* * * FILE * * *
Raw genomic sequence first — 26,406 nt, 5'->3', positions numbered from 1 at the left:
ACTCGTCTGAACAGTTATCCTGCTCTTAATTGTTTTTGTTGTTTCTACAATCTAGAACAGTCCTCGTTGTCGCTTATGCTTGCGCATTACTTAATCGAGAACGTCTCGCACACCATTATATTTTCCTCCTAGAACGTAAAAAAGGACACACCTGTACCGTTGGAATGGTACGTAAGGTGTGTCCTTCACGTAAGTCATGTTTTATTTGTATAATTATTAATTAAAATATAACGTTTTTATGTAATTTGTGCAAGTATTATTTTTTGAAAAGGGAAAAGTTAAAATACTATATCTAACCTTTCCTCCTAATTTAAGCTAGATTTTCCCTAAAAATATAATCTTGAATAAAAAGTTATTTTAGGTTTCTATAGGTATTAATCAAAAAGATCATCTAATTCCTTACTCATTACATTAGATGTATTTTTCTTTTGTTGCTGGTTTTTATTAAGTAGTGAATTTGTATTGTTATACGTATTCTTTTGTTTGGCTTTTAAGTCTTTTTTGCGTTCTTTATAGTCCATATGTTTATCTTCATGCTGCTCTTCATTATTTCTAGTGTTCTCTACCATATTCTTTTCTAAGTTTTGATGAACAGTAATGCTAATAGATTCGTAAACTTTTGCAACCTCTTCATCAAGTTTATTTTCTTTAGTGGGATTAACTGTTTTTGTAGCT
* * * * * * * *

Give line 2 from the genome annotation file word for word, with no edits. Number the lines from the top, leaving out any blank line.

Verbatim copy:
ACTCGTCTGAACAGTTATCCTGCTCTTAATTGTTTTTGTTGTTTCTACAATCTAGAACAGTCCTCGTTGTCGCTTATGCTTGCGCATTACTTAATCGAGAACGTCTCGCACACCATTATATTTTCCTCCTAGAACGTAAAAAAGGACACACCTGTACCGTTGGAATGGTACGTAAGGTGTGTCCTTCACGTAAGTCATGTTTTATTTGTATAATTATTAATTAAAATATAACGTTTTTATGTAATTTGTGCAAGTATTATTTTTTGAAAAGGGAAAAGTTAAAATACTATATCTAACCTTTCCTCCTAATTTAAGCTAGATTTTCCCTAAAAATATAATCTTGAATAAAAAGTTATTTTAGGTTTCTATAGGTATTAATCAAAAAGATCATCTAATTCCTTACTCATTACATTAGATGTATTTTTCTTTTGTTGCTGGTTTTTATTAAGTAGTGAATTTGTATTGTTATACGTATTCTTTTGTTTGGCTTTTAAGTCTTTTTTGCGTTCTTTATAGTCCATATGTTTATCTTCATGCTGCTCTTCATTATTTCTAGTGTTCTCTACCATATTCTTTTCTAAGTTTTGATGAACAGTAATGCTAATAGATTCGTAAACTTTTGCAACCTCTTCATCAAGTTTATTTTCTTTAGTGGGATTAACTGTTTTTGTAGCT